But after Corbin got his rejection from Jacobs, he didn’t play much. It was hard to look at his saxophone without feeling disappointment.

man hands out music
IU junior Corbin Dubois hands out sheet music at an All Campus Jazz Band rehearsal on Sept. 26, 2021, at the Music Annex Building. The All Campus Band is a band open to students including those who are not in the Jacobs School of Music.
two men walk
IU juniors Corbin Dubois and Josh Sharp talk while walking to Read Quad, Oct. 14, 2021. Corbin and Josh work as residential assistants at Read Quad.

Because he had played the instrument almost everyday for years, not playing felt strange.

After a month, Corbin realized he missed the saxophone, the comfortable feeling of the instrument in his hands. So he picked it up. His muscles remembered the movements of playing. He knew he was never going to play professionally, but that meant he could play for fun. The pressure he felt in high school, the pressure of always having to perform at his best, was gone.

Now Corbin plays in the All Campus Jazz Band. The band meets in the Music Annex building Sunday nights. At the start of practice, a cacophony of sounds fills the room as trombone, trumpet, electric guitar, drum and saxophone players warm up. Masks are wrapped under chins or laid on chairs.

Corbin wets his reed in his mouth to soften it before setting it on the mouthpiece and attaching it to his instrument. The instructor lifts his hands and snaps his fingers, setting off a chorus of tapping feet. Corbin holds his saxophone to his right side.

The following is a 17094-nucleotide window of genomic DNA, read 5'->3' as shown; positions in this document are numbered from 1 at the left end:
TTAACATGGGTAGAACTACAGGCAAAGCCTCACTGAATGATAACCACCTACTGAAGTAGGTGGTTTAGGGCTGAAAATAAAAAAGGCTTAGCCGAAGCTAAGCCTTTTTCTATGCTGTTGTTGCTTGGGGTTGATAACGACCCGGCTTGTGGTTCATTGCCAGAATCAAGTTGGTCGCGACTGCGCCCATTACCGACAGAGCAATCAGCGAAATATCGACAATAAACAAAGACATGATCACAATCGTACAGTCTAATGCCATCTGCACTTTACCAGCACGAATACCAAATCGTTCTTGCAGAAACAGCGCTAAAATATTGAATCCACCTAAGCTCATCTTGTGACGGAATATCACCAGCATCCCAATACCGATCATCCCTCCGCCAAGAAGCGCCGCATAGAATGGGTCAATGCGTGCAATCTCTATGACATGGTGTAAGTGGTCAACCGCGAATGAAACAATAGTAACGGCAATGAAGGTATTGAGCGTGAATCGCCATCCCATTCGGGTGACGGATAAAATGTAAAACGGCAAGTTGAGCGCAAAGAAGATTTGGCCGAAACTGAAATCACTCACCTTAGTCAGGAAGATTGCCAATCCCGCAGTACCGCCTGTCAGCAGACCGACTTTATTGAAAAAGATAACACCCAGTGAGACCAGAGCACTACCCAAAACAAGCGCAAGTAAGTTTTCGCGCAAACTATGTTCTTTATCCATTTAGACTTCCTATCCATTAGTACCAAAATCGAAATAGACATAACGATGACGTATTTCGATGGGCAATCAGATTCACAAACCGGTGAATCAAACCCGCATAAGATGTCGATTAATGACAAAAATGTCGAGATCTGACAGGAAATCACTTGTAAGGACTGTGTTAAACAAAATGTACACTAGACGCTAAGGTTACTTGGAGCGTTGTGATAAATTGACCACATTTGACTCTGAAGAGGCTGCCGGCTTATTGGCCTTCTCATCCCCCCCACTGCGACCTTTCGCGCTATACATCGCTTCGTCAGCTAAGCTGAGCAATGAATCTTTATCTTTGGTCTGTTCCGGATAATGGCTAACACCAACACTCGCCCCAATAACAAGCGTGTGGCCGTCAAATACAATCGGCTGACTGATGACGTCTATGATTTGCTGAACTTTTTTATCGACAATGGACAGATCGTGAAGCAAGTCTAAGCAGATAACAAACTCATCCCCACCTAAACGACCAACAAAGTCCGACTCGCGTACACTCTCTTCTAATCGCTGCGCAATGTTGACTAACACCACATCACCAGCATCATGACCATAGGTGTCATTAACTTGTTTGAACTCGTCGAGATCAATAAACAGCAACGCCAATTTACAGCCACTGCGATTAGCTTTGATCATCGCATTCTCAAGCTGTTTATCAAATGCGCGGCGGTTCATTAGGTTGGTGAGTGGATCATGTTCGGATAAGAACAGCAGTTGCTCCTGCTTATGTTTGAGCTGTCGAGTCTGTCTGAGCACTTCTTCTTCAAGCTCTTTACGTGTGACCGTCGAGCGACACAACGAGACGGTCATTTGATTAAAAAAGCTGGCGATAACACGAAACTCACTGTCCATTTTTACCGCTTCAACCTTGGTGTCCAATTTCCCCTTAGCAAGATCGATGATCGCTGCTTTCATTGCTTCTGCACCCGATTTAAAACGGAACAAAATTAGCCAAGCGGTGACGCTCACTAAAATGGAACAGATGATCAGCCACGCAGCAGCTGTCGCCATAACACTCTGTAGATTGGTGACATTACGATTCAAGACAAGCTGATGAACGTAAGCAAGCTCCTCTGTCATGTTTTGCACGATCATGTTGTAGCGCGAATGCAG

As breath travels from his lungs, up his throat and through his mouth, it enters the saxophone through the mouthpiece, travels through its neck and body and emits a sound out of the bell.

But it’s not just the sound of Corbin’s saxophone that fills the room. It’s the sound of all of the instruments. The two electric guitar players, the two trumpets, the trombone, the drums, the piano and the seven other saxophones.

His relationship with music is different, but Corbin is still playing, and he’s not playing alone.


When Ella started playing the clarinet again it wasn’t entirely by choice. She had private lessons to attend and had to help teach marching band at her high school during summer break. But she found that not having the pressure of solo competitions or the Jacobs audition looming over her wasn’t necessarily a bad thing. When she played, she didn’t feel a rollercoaster of emotions. She didn’t get stressed out to the point of a near panic attack.

She played because she wanted to get better, for her own sake.

“I’m going back and talking to an old friend again," she said. "I’m not playing because I have to, I’m playing because I want to.”

— Ella Jasnieski

Ella still plays the clarinet five days a week in IU’s marching band, the Marching Hundred. When practice starts at the Green Lot behind Simon Skjodt Assembly Hall, she is among the horde of students covering the sloped grass hill above the parking lot. Instrument cases and backpacks litter the field as students line up inside of orange cones for practice.

Ella chats with fellow clarinet players, but once practice starts, they fall quiet. Eyes fix on the conductor. Ella’s clarinet, whose nickname is Bertha, sits familiarly in her hands. Her fingers move up and down its keys and holes. As her breath enters the instrument, her eyebrows furrow in concentration.

Her feet move across the pavement in careful steps, starting with her heel to her toes. The lot is a mass of constantly moving bodies.

Ella is just one moving part among hundreds of students and hundreds of instruments. She is just one among the blaring brass instruments and the steady beat of the percussion section. She is just one among the woodwind instruments, among the clarinet section. Amongst those hundreds of people, however, her sound is not lost.

It joins in.